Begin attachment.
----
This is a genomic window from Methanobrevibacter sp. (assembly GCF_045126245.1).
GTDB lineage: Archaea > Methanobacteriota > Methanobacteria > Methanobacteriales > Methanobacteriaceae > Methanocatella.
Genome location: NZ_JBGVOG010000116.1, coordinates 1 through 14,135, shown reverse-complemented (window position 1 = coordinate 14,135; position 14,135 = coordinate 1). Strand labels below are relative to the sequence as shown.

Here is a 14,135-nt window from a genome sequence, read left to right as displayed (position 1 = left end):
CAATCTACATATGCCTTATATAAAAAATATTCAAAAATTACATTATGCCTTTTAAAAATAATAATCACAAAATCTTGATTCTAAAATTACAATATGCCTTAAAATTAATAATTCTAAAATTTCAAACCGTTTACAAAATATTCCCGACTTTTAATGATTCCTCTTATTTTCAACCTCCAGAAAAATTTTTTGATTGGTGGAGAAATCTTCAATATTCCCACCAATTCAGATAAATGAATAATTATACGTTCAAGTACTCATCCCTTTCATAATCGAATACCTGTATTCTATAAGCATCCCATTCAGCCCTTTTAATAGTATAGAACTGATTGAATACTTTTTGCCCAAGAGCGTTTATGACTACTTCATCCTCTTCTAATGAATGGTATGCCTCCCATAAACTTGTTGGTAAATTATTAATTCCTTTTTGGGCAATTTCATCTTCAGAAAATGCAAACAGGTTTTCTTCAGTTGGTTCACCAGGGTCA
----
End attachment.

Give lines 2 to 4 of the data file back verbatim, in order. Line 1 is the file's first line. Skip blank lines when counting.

GTDB lineage: Archaea > Methanobacteriota > Methanobacteria > Methanobacteriales > Methanobacteriaceae > Methanocatella.
Genome location: NZ_JBGVOG010000116.1, coordinates 1 through 14,135, shown reverse-complemented (window position 1 = coordinate 14,135; position 14,135 = coordinate 1). Strand labels below are relative to the sequence as shown.

Here is a 14,135-nt window from a genome sequence, read left to right as displayed (position 1 = left end):